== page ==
Easter egg painting

I have shared before how to fill an egg with paint so the children can crack it open to paint but today I want to show you how we did this in my classroom…

To prepare this activity, I filled up a set of plastic Easter eggs with different colors of paint. I also added just a little bit of water to the paint inside each egg.  The eggs were only filled with about 1/4 cup of paint/water mixture…

I also covered a table with a couple of layers of paper towels so the children could just explore the process of cracking open an egg, dumping out the paint on the paper towels, then they used paint brushes to paint a little bit more…

A couple of things to think about if you wish to give this a try…

  1. Make sure you select eggs that the children can actually open on their own.
  2. Make sure you check to see if the plastic eggs have holes in the bottom or not.
  3. You might want to have the children wear paint aprons because sometimes the paint will splatter a little – depending on how the child goes about cracking open the egg.
I found eggs without holes but it was a little tough for the younger children to open them on their own, so I had to get them started and then they took over the process from there…

 

 

Once all the paint filled eggs were cracked open and dumped on the table, the children used paint brushes to paint a little more…

 

The children painted on the paper towels and on the eggs too…

 

The children enjoyed this process from beginning to end. It was a fun exploration in cracking open eggs, finding out what was in the egg, and the painting process….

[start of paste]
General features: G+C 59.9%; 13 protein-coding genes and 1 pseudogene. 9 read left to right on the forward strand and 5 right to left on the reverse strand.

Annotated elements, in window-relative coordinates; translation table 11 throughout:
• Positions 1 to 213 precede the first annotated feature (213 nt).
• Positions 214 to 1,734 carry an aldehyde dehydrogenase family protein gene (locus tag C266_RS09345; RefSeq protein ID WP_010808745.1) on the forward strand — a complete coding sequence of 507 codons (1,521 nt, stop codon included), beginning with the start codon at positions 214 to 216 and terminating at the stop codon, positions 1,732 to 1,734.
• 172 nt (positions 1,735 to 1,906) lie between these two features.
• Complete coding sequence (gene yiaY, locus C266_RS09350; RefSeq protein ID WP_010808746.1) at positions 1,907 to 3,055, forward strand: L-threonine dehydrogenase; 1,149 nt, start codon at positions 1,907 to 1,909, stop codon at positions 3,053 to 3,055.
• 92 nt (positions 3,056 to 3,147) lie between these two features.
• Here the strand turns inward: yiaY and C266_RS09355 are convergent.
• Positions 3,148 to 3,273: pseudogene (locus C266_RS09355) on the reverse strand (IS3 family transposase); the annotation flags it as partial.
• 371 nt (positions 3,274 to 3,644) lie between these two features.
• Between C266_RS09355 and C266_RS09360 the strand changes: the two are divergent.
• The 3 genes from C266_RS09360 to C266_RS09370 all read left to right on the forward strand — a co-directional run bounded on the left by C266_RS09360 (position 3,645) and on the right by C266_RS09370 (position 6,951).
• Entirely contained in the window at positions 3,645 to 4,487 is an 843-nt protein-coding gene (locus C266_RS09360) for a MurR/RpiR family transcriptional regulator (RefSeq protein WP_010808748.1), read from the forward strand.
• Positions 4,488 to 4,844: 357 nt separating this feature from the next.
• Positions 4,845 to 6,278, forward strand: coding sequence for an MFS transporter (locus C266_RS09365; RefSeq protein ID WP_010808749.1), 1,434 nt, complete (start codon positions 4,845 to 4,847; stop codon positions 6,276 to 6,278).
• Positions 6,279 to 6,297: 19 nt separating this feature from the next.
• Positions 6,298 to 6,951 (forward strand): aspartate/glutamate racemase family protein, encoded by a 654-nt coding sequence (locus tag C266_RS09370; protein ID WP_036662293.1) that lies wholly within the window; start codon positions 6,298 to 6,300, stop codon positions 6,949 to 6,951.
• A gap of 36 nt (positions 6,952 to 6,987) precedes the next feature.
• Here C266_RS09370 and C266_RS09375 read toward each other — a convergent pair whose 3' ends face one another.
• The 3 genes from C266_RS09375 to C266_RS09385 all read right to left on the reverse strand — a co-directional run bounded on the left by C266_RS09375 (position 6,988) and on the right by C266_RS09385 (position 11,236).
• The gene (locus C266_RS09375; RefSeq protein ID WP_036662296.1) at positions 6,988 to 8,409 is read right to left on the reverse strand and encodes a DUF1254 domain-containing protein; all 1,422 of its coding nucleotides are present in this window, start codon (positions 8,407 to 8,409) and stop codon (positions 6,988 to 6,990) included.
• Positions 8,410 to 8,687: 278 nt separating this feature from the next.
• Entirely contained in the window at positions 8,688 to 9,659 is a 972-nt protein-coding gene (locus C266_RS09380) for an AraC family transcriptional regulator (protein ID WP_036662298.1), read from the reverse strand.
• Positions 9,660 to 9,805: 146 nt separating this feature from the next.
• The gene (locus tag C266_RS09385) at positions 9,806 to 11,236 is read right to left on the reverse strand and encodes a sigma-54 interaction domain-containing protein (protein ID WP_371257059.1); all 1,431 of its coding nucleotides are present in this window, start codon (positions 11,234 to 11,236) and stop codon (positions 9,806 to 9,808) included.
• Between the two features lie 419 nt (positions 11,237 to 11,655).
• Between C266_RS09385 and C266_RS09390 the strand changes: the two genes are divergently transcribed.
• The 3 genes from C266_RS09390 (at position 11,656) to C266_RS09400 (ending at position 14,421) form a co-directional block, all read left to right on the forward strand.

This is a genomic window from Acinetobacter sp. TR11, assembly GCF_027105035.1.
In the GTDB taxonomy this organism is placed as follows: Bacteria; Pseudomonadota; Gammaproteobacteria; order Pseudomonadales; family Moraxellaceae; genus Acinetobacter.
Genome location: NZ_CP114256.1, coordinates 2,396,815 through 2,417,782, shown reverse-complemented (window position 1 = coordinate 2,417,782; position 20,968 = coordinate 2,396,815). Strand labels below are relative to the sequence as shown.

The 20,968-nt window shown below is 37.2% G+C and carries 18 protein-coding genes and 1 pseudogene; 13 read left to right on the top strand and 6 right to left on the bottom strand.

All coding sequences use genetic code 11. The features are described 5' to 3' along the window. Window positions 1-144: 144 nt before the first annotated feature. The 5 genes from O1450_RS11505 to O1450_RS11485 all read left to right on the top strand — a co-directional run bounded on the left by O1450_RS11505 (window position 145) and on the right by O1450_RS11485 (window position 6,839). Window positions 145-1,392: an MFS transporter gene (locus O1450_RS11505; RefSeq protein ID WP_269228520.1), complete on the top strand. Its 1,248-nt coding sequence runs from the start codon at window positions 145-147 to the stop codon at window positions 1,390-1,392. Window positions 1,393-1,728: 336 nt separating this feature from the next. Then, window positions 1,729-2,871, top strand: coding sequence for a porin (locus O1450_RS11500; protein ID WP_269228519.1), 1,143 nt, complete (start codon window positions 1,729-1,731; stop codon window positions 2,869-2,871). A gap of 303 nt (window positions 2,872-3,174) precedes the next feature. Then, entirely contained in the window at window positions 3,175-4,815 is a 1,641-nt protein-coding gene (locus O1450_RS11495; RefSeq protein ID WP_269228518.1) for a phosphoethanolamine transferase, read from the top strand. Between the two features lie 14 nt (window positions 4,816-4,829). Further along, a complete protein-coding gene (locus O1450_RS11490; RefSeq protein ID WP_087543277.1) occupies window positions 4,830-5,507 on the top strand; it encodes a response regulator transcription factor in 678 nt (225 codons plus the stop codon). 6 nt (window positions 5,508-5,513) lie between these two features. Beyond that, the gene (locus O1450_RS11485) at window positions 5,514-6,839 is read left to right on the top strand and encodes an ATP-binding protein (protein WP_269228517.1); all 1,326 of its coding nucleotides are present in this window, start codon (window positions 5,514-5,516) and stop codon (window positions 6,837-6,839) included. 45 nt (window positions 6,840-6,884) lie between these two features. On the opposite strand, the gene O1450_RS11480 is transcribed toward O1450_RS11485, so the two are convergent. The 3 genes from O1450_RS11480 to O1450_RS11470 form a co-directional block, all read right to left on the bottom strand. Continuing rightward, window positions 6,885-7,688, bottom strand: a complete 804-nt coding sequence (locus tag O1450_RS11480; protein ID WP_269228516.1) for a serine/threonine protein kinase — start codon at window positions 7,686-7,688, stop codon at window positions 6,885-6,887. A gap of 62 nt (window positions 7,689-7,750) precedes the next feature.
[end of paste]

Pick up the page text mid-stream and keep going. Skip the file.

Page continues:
And it was quite colorful too!

 

This little guy stayed at the table exploring for quite some time after everyone else had moved on to other things….

 

Links to Grow On
Egg Crack Painting from Crayon Freckles
Get Crackin from Time for Play
Egg Crack Painting from Make, Do, & Friend

 

Books on Amazon

By |2012-03-30T18:00:10+00:00March 30th, 2012|

About the Author:

Deborah J. Stewart, M.Ed. has been working and teaching in the field of early childhood education for over 30 years. Deborah currently owns and teaches in her own part-time, private preschool called The Children’s Studio. Deborah’s deep passion for teaching and working with young children is documented and then graciously shared with millions of readers around the world through her blog and other social networking communities. Deborah believes that young children learn best through play and exploration and embraces this belief in all that she does in her own classroom so that she can effectively and passionately share rewarding, real- life, tried-and-true practices with other teachers, parents, and leaders across the field of early childhood education.

3 Comments

  1. Suzanne March 30, 2012 at 10:02 pm - Reply

    I think I might do this when it warms up a bit… outside. I have a feeling it could get interesting. It looks fabulously fun, though!

    • Deborah J. Stewart, M.Ed. March 30, 2012 at 11:25 pm - Reply

      It would be fun for outside too! I will say, it looks messier than it actually was with the exception of one or two eggs that popped open a little quicker than expected!

  2. [email protected] March 31, 2012 at 12:49 am - Reply

    What a great process! I love this idea!

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